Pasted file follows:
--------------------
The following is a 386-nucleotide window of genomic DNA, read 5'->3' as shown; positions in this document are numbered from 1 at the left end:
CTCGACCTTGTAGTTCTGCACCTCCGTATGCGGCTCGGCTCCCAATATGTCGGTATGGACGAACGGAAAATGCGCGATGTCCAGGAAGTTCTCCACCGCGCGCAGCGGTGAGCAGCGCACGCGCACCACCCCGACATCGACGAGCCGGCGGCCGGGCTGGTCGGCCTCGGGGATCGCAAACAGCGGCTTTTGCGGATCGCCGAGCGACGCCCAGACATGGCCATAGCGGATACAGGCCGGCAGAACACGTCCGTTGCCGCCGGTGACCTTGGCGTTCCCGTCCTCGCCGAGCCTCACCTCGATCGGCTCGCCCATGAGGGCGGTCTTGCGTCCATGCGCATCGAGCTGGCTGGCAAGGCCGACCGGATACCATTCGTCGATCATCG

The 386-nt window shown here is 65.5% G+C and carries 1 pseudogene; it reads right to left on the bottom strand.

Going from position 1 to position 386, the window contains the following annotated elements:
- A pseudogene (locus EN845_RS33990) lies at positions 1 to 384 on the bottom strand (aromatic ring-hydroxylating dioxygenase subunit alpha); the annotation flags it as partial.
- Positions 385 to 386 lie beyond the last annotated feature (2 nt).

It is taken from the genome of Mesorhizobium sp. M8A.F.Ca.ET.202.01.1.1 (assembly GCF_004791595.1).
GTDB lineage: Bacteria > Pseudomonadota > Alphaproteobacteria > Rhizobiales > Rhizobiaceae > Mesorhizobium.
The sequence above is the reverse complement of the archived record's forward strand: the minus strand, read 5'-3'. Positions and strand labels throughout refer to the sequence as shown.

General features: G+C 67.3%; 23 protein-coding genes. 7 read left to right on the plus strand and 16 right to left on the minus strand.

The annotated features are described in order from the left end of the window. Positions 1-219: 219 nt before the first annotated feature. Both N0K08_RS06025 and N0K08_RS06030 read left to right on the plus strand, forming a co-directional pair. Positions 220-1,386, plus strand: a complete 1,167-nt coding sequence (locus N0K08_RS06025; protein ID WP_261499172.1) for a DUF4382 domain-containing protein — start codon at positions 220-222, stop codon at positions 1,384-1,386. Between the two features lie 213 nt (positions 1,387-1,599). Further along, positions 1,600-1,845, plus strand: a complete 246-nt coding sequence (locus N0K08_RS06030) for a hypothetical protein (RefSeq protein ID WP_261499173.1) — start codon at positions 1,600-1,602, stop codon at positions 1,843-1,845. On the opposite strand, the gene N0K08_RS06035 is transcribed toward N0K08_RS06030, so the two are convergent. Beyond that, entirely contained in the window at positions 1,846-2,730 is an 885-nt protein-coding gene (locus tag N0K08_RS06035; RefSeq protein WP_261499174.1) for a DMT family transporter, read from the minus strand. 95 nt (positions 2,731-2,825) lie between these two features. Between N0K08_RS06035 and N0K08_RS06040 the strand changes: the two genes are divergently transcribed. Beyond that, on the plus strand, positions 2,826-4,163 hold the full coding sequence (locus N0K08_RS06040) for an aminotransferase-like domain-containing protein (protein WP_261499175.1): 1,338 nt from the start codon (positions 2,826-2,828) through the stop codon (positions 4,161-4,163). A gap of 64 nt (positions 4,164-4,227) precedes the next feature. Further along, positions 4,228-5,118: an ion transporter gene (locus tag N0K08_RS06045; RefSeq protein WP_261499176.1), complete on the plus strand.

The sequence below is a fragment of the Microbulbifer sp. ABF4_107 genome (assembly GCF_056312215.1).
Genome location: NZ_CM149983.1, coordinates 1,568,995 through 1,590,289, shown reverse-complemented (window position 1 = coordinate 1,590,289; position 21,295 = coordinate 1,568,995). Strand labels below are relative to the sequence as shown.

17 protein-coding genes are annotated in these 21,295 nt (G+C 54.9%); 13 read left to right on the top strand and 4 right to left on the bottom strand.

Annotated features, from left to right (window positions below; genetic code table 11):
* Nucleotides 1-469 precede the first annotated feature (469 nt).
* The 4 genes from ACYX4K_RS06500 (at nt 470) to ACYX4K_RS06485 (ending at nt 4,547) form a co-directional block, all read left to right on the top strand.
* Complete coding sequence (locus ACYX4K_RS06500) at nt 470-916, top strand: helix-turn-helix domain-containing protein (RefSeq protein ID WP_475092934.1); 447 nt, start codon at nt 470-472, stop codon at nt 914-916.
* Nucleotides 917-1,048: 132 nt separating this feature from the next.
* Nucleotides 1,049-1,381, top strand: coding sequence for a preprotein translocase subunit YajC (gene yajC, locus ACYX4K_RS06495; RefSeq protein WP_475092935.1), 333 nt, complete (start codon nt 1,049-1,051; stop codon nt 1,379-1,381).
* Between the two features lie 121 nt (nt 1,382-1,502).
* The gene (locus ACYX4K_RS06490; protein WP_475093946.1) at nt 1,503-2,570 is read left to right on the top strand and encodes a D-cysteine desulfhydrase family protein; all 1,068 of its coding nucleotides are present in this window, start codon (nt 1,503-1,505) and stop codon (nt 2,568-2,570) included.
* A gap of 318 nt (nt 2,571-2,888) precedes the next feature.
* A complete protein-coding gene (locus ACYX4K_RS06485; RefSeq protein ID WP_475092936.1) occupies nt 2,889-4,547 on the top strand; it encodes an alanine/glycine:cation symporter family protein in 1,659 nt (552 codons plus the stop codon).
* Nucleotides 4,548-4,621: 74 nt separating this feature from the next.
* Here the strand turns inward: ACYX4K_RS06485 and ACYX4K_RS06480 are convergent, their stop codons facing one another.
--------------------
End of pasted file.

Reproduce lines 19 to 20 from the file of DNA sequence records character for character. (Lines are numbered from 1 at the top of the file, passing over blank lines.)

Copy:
* Nucleotides 917-1,048: 132 nt separating this feature from the next.
* Nucleotides 1,049-1,381, top strand: coding sequence for a preprotein translocase subunit YajC (gene yajC, locus ACYX4K_RS06495; RefSeq protein WP_475092935.1), 333 nt, complete (start codon nt 1,049-1,051; stop codon nt 1,379-1,381).